Until the late 1550s, it seemed that France and the Spanish lands (the Netherlands included) had avoided the upheavals of the Protestant reformations in neighbouring countries. Since the 1520s, France had its own circles of active humanist reformers, led by disciples of the cosmopolitan Erasmus, who sought orderly reform ‘from above’. By contrast, Lutheran ideas made little headway, and their adherents were easily contained. By the 1550s, however, the landscape had changed. A younger generation of determined reformers was increasingly inspired by John Calvin, who fled during the 1530s from Paris to Strasbourg and Geneva, where he had painfully established a reformed church that was deeply hostile to Catholicism, and even to Lutheranism. From 1534 to 1557, royal legislation to root out heresy and to identify it with political sedition grew ever more draconian, forcing many ‘heretics’ into exile. Despite the risks of being executed if caught, many returned clandestinely to France as itinerant preachers and, once the new ‘Genevan’ churches had been established there, as their pastors. The impetus seemed increasingly with the reformers, though, who by 1561 claimed to have 2,000 churches (more than double the real number) and, by 1565, perhaps two million adherents, the great majority of whom were town-dwellers. Repression had failed, as the royal law-courts proved either unwilling or incapable of containing the growing threat of religious ‘sedition’.
Joseph Bergin

4. From Enlightenment to Empire

Abstract
For generations the Enlightenment was considered a French phenomenon that naturally migrated across Europe as part of France’s continent-wide cultural and intellectual dominance. As proof, it sufficed to cite the names of a handful of its best-known philosophes — Voltaire and Diderot — and their extensive connections and influence, especially among ‘enlightened’ rulers across Europe. It was no less firmly believed that the French Revolution and the wider modernity that it engendered were the direct offspring of the same intellectual explosion; the quip that ‘the Revolution was Voltaire’s fault’ itself dates from the early 1790s. Such a causal construction has been questioned, even rejected, in more recent times, with several accounts of the Enlightenment finding its origins and main inspirations elsewhere — in Scotland, England, or the Dutch republic. In these accounts, France’s ‘lights’ appear alongside other ‘national’ ones, but not as the originators of radically new ideas. However, the French Enlightenment and its impact has never been a purely intellectual matter. Endlessly scrutinised, celebrated, or denounced, its precise role in the most radical upheaval of the age, the Revolution, remains as intriguing as ever. If more radical ideas circulated elsewhere before 1789, there is little evidence that they produced proportionately radical change. Rather than ‘causing’ the Revolution, the Enlightenment proved invaluable to revolutionaries searching for ideas to legitimate their innovations.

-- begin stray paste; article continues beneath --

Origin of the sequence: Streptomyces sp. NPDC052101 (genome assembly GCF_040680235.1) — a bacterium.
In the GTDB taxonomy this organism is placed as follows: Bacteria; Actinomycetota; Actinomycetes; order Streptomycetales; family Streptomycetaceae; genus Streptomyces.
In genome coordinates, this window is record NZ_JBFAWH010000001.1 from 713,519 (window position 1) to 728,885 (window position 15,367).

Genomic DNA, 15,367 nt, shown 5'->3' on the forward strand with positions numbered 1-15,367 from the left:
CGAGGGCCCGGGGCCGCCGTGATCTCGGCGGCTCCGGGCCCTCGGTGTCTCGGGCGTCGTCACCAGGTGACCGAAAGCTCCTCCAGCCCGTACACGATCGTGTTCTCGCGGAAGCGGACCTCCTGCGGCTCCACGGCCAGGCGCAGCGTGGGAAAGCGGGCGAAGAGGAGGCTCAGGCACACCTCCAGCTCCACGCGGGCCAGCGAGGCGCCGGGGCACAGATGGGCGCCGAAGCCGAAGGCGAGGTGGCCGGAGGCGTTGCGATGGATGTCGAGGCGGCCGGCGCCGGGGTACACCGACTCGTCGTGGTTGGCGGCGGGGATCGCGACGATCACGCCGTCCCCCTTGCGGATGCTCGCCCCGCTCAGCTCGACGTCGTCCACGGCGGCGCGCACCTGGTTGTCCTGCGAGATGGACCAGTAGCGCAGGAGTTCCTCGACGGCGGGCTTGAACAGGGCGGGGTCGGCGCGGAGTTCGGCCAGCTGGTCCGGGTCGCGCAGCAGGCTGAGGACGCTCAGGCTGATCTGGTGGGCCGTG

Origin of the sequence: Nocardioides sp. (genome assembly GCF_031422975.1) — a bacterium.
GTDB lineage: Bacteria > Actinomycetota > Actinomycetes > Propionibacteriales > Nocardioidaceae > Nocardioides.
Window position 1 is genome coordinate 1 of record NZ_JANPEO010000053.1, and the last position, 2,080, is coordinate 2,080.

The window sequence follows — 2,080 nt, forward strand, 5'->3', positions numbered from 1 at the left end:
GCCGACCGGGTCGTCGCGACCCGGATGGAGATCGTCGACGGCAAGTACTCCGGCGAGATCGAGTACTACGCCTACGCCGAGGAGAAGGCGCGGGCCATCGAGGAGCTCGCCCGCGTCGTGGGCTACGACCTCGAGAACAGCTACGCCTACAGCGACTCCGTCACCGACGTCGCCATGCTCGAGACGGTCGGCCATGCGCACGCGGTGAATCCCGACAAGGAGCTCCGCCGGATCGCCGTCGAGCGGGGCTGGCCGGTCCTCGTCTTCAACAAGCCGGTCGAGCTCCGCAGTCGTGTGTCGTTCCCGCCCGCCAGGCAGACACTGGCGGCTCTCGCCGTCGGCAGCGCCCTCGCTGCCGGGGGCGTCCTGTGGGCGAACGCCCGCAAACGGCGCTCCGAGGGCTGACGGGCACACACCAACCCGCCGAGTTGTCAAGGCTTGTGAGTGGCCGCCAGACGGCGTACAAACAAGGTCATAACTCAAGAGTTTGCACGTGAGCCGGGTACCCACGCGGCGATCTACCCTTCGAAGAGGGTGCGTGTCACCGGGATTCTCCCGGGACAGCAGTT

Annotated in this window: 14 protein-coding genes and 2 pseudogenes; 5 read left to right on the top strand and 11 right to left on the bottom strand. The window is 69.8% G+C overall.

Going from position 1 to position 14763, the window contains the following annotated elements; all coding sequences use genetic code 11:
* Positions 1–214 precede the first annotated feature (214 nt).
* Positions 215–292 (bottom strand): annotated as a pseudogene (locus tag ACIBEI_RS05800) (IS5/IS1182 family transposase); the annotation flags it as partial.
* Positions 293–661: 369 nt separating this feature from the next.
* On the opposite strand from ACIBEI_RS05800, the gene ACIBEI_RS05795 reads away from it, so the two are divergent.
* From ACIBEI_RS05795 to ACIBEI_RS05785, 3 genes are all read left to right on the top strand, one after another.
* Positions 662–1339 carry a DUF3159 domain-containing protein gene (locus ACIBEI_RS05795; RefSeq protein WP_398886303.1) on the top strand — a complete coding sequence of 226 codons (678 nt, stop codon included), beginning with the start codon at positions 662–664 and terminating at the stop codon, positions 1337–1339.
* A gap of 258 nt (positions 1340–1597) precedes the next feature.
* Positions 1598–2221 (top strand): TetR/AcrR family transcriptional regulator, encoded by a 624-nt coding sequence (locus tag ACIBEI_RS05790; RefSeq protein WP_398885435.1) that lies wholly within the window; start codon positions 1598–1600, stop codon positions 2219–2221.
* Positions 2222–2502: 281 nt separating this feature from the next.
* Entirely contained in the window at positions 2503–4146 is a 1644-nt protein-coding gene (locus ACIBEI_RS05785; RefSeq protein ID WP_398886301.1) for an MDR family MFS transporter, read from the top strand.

Joseph Bergin

5. Obstructed Paths

Abstract
The question of the ‘true’ impact of the French Revolution — was it economic, social, political, or cultural? — will doubtless continue to exercise historians, but it will not affect its wider significance as a major break in French history. For much of the nineteenth century its legacy was too immediate and divisive for such detached consideration. With some exceptions, such as the ban on associations, its main legal, social, and economic changes were widely accepted, but the threat (or fear) that they might be reversed remained alive during the generation after 1815. This chapter begins by exploring the politics of a society that, despite its profound conservatism, continued to experience revolutionary upheavals that both revived such fears and expectations and generated new political alignments and ideologies.
Joseph Bergin

6. Dangers and Difficulties

Abstract